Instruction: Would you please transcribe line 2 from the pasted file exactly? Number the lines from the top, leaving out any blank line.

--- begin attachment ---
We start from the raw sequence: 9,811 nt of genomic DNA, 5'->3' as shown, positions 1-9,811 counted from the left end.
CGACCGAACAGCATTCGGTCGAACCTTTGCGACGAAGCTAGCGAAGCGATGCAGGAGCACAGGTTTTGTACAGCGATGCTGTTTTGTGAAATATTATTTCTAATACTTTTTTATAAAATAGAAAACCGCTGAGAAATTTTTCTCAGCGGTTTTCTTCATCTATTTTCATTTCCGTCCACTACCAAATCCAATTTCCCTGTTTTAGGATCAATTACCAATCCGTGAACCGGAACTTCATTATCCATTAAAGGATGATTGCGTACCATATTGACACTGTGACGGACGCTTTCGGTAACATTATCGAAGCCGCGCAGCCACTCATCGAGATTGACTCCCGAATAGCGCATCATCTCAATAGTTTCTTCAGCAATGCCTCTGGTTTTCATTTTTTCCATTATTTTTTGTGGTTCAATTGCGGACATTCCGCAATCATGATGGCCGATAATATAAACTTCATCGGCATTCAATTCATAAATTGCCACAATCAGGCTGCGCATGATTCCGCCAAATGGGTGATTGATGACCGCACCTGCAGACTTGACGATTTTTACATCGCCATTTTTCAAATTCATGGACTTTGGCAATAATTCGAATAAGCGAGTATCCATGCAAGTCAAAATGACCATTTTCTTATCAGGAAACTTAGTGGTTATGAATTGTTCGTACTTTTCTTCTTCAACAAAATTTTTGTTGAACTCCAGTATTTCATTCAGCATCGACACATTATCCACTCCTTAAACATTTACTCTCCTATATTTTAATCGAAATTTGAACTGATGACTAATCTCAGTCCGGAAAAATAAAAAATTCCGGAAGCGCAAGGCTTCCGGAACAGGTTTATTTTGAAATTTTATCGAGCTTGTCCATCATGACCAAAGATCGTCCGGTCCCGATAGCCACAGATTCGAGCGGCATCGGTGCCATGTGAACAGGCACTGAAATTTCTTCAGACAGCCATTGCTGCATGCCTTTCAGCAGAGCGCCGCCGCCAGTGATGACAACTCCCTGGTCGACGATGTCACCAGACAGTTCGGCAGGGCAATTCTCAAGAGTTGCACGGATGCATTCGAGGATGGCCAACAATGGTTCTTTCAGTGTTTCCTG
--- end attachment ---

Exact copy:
CGACCGAACAGCATTCGGTCGAACCTTTGCGACGAAGCTAGCGAAGCGATGCAGGAGCACAGGTTTTGTACAGCGATGCTGTTTTGTGAAATATTATTTCTAATACTTTTTTATAAAATAGAAAACCGCTGAGAAATTTTTCTCAGCGGTTTTCTTCATCTATTTTCATTTCCGTCCACTACCAAATCCAATTTCCCTGTTTTAGGATCAATTACCAATCCGTGAACCGGAACTTCATTATCCATTAAAGGATGATTGCGTACCATATTGACACTGTGACGGACGCTTTCGGTAACATTATCGAAGCCGCGCAGCCACTCATCGAGATTGACTCCCGAATAGCGCATCATCTCAATAGTTTCTTCAGCAATGCCTCTGGTTTTCATTTTTTCCATTATTTTTTGTGGTTCAATTGCGGACATTCCGCAATCATGATGGCCGATAATATAAACTTCATCGGCATTCAATTCATAAATTGCCACAATCAGGCTGCGCATGATTCCGCCAAATGGGTGATTGATGACCGCACCTGCAGACTTGACGATTTTTACATCGCCATTTTTCAAATTCATGGACTTTGGCAATAATTCGAATAAGCGAGTATCCATGCAAGTCAAAATGACCATTTTCTTATCAGGAAACTTAGTGGTTATGAATTGTTCGTACTTTTCTTCTTCAACAAAATTTTTGTTGAACTCCAGTATTTCATTCAGCATCGACACATTATCCACTCCTTAAACATTTACTCTCCTATATTTTAATCGAAATTTGAACTGATGACTAATCTCAGTCCGGAAAAATAAAAAATTCCGGAAGCGCAAGGCTTCCGGAACAGGTTTATTTTGAAATTTTATCGAGCTTGTCCATCATGACCAAAGATCGTCCGGTCCCGATAGCCACAGATTCGAGCGGCATCGGTGCCATGTGAACAGGCACTGAAATTTCTTCAGACAGCCATTGCTGCATGCCTTTCAGCAGAGCGCCGCCGCCAGTGATGACAACTCCCTGGTCGACGATGTCACCAGACAGTTCGGCAGGGCAATTCTCAAGAGTTGCACGGATGCATTCGAGGATGGCCAACAATGGTTCTTTCAGTGTTTCCTG